Tulum, a New Mexican Dining Oasis, Opens in East Somerville

Showstopping ceviche, hearty cochinita pibil, and tropical décor bring diners to Mexico’s Caribbean coast.

A Mexican clay pot is full of strips of difference meats, plus shrimp and peppers.

Tulum’s molcajete. / Photo by Elisabeth Hadjis

Craving a tropical getaway but don’t want to pay for the airfare? The menu and vibes at Tulum, East Somerville’s newest restaurant, transport you straight to the Mexican Caribbean with a mix of both classic and innovative flavors. A few blocks from the Sullivan Square Orange Line MBTA stop, this new lunch and dinner spot is a year-round oasis, serving up everything from taco deals to fresh ceviche.

A restaurant dining room features jungle wallpaper and a tree trunk with distinctive basket-like lights coming off of the top with fake leaves.

The back dining room at Tulum. / Photo by Rachel Leah Blumenthal

Business partners and best friends Abner Gonzalez and Paul Mongui first met in middle school, while growing up in nearby East Boston, and have been friends for 15 years. Inspired by the food in Tulum, Mexico while separately traveling in Quintana Roo, they decided to come together and bring the sunshine spirit and popular dishes from the Yucatán town, like mole and cochinita pibil, to Boston.

Interior of a dimly lit restaurant with greenery-covered walls and a stairway with carved-wood walls.

At Tulum, a distinctive wooden passageway connects the main dining room to the back. / Photo by Rachel Leah Blumenthal

Mongui, who also owns Orale Mexican Grill in East Cambridge, saw an opportunity to do something different with Tulum. “We brought the birria tacos and tortas [from Orale], but over here we can be more creative because of the bigger kitchen,” Mongui says. The duo brought their restaurant idea to life in Somerville within a matter of months, signing a lease in July 2023 and opening in early January 2024.

The dinner menu is packed with plates for any occasion. There are made-to-share dishes like the lava steak, for example—which, perhaps unsurprisingly, is steak grilled on a lava stone; it’s served with an enchilada, tostones, rice, and beans. There are lighter dishes, too, like the machitos maduros—battered sweet plantains stuffed with Oaxacan cheese, paired with a guava dipping sauce.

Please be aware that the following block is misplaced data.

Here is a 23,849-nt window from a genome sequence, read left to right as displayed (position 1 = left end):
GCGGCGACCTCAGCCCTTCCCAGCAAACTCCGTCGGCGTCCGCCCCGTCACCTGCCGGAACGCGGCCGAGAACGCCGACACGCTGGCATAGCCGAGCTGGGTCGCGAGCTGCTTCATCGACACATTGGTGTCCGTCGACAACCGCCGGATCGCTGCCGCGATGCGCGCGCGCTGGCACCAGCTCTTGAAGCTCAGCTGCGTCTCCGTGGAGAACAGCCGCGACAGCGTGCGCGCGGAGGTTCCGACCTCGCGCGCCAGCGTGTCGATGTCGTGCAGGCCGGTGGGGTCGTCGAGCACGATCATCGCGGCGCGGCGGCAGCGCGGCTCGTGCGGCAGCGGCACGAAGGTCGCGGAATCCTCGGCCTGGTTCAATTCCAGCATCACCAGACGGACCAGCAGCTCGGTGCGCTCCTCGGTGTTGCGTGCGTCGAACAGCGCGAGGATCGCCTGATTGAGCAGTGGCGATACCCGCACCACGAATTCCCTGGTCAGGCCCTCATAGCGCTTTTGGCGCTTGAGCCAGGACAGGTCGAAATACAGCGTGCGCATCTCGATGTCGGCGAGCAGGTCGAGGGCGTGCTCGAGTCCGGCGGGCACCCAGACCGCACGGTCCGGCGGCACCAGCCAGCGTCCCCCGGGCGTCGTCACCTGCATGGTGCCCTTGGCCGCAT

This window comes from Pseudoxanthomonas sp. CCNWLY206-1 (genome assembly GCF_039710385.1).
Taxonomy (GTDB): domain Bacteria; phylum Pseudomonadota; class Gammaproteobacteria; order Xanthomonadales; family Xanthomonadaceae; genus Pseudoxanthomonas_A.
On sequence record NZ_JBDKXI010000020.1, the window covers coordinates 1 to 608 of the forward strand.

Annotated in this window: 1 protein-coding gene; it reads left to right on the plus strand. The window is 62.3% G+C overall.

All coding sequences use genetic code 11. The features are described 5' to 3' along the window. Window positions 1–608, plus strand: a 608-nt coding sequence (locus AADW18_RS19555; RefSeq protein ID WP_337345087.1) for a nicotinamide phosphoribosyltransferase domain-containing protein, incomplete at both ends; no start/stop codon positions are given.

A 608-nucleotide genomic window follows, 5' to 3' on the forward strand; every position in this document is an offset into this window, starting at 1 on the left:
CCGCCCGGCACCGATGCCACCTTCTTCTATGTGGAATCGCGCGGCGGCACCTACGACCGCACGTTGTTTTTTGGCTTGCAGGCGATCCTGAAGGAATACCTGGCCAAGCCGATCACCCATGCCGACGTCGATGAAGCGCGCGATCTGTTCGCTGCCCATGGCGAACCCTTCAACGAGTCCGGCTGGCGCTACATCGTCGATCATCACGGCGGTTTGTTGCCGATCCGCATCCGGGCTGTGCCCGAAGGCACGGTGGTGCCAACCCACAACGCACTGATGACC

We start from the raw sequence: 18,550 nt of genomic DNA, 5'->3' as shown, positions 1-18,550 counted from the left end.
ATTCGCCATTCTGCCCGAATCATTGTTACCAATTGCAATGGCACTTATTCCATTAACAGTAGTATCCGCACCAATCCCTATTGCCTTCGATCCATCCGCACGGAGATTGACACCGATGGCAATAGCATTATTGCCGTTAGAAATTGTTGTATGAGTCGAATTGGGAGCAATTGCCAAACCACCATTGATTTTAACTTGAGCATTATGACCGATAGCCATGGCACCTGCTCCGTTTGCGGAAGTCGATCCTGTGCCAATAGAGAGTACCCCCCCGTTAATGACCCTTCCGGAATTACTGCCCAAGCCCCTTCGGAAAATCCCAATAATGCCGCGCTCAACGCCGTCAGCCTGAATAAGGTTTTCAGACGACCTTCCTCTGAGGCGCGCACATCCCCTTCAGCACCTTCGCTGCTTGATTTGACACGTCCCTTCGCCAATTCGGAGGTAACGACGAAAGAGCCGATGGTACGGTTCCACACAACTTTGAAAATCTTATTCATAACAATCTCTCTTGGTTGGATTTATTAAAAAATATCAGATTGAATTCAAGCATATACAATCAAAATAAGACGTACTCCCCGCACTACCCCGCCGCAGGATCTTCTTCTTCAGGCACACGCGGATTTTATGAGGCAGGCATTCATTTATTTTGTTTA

A dimly lit restaurant interior has walls covered with fake leaves and neon signage reading "¿Y si nos besamos?"

Tulum. / Photo by Elisabeth Hadjis

“Our signature dish is the molcajete, served in a bowl made of volcanic rock,” Gonzalez says. The meaty platter—a showstopper that can feed several people—boasts steak, grilled chicken, strips of pork, jumbo shrimp, and queso frito, served atop a thick, spicy sauce. Whatever you choose, save room for dessert: The “flan de mama,” made with Gonzalez’s mom’s recipe, is phenomenal, topped with coconut flakes for a bit of Caribbean flair.

Exterior shot of a small, one-story restaurant with signage reading Tulum Mexican Cuisine and a mural of a person covered in greenery.

Tulum. / Photo by Rachel Leah Blumenthal

Tulum also serves lunch, already proving to be a hit with the East Somerville community. “We thought about [all] the people who work around here,” Mongui says. “We sell a lot of burritos and tortas [at lunch] because they want something quick.” Also quick and easy? Tulum’s Taco Tuesday deal: Get six tacos for $21 on Tuesdays, available all day.

A dimly lit restaurant interior features neon angel wings and a halo under neon words reading "Tequila is cheaper than therapy."

“Tequila is cheaper than therapy,” reads Instagrammable signage in Tulum’s main dining room. / Photo by Elisabeth Hadjis

The restaurant’s décor helps evoke the tropical vibes of a sun-soaked stay in the Mexican Caribbean. In the front dining room, a wall of green foliage and running water punctuate the design (which also includes a cheeky LED photo-op). Head through an eye-catching wooden tunnel to the second dining room for more adventure. This moodier backroom, which Gonzalez describes as “very intimate and romantic, more for one-on-one conversation,” feels jungle-like with a giant tree trunk in the middle. Gonzalez and Mongui sourced the trunk from Maine and did the rest of the interior design themselves, too, aiming for an immersive Tulum-esque feel.

A restaurant's dining room features a large tree trunk and a greenery-covered wall.

The back dining room at Tulum. / Photo by Elisabeth Hadjis

A next step for Gonzalez and Mongui is securing a liquor license. The restaurant is currently serving soft drinks and juices (passionfruit juice makes a good pairing for pretty much anything on the menu), but a bar program with ample tequila, mezcal, and cocktail options is in the works. Also planned: a new outdoor space for the upcoming warmer months. Watch for live music, a sandy patio, and margaritas galore—but in the meantime, stop by the already-buzzing restaurant for exceptional birria tacos, ceviche, mole poblano, and lots more.

3 Washington St., East Somerville, 617-764-1608, tulumsomerville.com.